I was sexually assaulted by a senior member of my church’s staff for four years. I was 21, and was doing an internship at my local church to explore a calling to full-time ministry. She was 42, and a director of the discipleship department.
It was a classic case of sexual grooming (although I didn’t know the term at the time). She’d taken a special interest in my progress. As a young 20-something, uncertain about my capabilities, her attention was gratifying. To have the support of one of the most charismatic and respected leaders in church made me feel confident that I had something worthy to offer God.
When she shared that she was same-sex attracted and admitted that she was attracted to me, she portrayed herself as a victim of God’s cruelty: wired to love someone she could never be with. To her, God was sadistically intent on denying her the things that her heart truly wanted. Doing life with Him had started to feel like a pointless torture of self-denial.
I was never attracted to her, but the way she told her story filled me with deep sympathy. Without realizing it, I responded to her narrative of victimhood by wanting to alleviate her suffering. I wanted to demonstrate that the church could be a safe space for same-sex attracted people and redeem her view of God.
It didn’t go the way I planned. I couldn’t see at the time that she wasn’t just a broken and defeated woman, but also someone desperately trying to make me do what she wanted perhaps to fill the void in her heart. This manifested in so many ways that I just wasn’t astute enough to trace the pattern of her behavior. She’d be jealous when I didn’t join her ministries, or guilt me into going on holidays with her. When I resisted, she accused me of withholding affection and being “just like God”. I knew her logic and the way she was relating to me was hugely problematic, but didn’t have the words to pinpoint why.
I did my best to be firm. But she was much older than I was, in a position of power, and so persistent in pushing against my boundaries. Over the years, I questioned whether I was the unreasonable one for having boundaries in the first place and eventually “chose” to give in. A part of me hoped that if she got her way, she’d be satisfied and not ask for more. But it only encouraged her to push against my boundaries even more.
She was a truly gifted storyteller. Each time after she violated my body, she’d have a variety of ways to justify what she did. Sometimes she played the victim card, saying she couldn’t help herself. Sometimes she made beautiful-sounding promises of not doing it again. Sometimes she’d mock how absolutely devastated I was, as though I was overreacting. Sometimes it was flat out gas-lighting, insinuating that I wanted it too.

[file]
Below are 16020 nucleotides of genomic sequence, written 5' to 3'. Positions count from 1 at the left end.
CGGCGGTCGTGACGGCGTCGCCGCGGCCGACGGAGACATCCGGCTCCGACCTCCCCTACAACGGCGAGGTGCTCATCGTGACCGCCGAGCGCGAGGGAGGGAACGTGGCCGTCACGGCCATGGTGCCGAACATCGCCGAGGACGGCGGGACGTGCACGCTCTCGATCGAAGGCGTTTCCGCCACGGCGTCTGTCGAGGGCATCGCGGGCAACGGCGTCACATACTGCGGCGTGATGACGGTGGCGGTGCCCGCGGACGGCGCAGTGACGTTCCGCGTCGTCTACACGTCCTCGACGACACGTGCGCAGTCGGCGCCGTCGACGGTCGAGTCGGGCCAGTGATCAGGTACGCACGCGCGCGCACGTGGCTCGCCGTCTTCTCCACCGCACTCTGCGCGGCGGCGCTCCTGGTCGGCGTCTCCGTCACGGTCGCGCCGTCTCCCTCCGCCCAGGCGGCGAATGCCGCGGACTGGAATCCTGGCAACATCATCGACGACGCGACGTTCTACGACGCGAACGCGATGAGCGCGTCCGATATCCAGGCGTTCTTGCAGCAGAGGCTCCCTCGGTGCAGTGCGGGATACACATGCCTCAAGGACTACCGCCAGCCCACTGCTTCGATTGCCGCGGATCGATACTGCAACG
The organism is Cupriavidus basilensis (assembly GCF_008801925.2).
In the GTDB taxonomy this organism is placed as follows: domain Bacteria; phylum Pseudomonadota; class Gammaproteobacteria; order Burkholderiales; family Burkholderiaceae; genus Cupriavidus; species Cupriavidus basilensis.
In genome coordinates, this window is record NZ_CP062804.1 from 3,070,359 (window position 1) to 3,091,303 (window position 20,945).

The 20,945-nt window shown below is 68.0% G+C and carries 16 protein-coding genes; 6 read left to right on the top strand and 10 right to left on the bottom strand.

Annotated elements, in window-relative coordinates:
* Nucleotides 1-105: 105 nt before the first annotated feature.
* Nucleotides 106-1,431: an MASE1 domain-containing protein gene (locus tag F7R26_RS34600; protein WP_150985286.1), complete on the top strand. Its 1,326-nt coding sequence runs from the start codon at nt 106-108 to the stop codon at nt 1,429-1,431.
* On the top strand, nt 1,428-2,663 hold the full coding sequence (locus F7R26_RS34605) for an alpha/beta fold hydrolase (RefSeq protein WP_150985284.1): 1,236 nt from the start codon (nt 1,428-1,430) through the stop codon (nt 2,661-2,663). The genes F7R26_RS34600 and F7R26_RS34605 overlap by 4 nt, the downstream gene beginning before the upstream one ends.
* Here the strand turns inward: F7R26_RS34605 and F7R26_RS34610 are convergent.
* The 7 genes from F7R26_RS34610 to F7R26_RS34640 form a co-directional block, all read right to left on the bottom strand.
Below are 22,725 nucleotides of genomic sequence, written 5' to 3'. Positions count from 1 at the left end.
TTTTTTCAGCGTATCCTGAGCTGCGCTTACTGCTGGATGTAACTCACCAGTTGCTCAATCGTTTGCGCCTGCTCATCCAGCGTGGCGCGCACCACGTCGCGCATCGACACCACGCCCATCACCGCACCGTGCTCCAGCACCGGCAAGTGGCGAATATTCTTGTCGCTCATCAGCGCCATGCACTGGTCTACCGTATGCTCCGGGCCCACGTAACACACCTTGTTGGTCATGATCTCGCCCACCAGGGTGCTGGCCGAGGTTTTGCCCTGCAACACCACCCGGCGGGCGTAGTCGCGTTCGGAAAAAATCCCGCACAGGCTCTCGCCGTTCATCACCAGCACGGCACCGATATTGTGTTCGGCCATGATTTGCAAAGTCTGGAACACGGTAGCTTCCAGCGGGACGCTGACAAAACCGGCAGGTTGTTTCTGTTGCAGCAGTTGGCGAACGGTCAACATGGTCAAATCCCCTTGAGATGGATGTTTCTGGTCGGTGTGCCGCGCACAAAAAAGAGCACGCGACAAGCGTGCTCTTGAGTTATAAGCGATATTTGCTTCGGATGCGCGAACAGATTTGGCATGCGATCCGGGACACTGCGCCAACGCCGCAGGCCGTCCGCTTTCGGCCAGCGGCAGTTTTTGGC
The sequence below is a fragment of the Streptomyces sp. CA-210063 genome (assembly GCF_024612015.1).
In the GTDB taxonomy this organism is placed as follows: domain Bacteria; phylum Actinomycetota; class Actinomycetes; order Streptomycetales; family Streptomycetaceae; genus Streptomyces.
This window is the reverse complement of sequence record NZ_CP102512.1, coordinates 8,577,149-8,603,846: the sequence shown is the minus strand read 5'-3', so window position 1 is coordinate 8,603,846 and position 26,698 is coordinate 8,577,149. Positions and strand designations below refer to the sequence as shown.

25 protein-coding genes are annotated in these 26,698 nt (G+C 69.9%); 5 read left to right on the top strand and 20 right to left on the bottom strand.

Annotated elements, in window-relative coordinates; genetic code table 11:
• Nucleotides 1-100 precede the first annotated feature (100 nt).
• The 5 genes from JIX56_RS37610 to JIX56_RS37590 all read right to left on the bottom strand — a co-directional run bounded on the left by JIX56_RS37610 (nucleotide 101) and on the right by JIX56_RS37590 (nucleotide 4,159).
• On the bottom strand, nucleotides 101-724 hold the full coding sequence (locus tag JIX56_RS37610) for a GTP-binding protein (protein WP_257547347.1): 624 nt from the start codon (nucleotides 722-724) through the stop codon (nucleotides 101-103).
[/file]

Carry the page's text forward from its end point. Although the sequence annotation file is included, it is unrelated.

I felt so trapped. Influenced by her narrative of victimhood, and afraid of her emotional outbursts if I didn’t comply with her demands, I’d been conditioned to “not want to add to her suffering”. Yet, I felt so much pain and disgust for being involved in this. To add to my confusion, she would revert back effortlessly into being the affirming person that I’d first met. Which version of her was real? Was this woman who was violating my body just a helpless victim of an uncontrollable desire? Was the Christlike thing to do to give her umpteenth chances to change?
I was 25 when I finally cut her off for good. I was too ashamed to tell anyone, and, coupled with other factors, I left the church—and God.
Three years of deep unrest followed after. I’d blamed myself for “allowing sexual sin” to happen. After all, she was the victim; I should have been stronger and more assertive. I assumed that the deep revulsion I felt from her actions was remorse for grieving God with my sin. Not that it mattered now that I’d walked away from Him.
And since I was finally free of her, I thought I could move on with my life. But the persistent nightmares and post-traumatic stress disorder triggers during these three years suggested that this framework I’d cobbled together wasn’t sufficient to encompass what had happened.
I finally saw a therapist when the nightmares became intolerable. During those sessions, quite unexpectedly God showed me the ways I’d misunderstood His heart for me in the past. Unlike what I’d previously thought—that He was only giving me what I felt was “second-best”—I discovered that He knew my heart better than I did. What I categorized as “second-best” were in fact things that my heart truly needed to thrive! Tracing this pattern throughout the events of my life moved me immensely, and would become a crucial factor in helping me trust God when I had to wrestle with several difficult faith questions in the coming months.
When I returned to Him, He gave me the courage to tell my story to a few close friends. To my surprise, some of them realized that they’d always felt somewhat uncomfortable about this woman, but had never been able to verbalize why. One of them also said she’d felt manipulated by her as well. Their unanimous rage over what she’d done helped me begin to see that I hadn’t been the one at fault: I had been assaulted.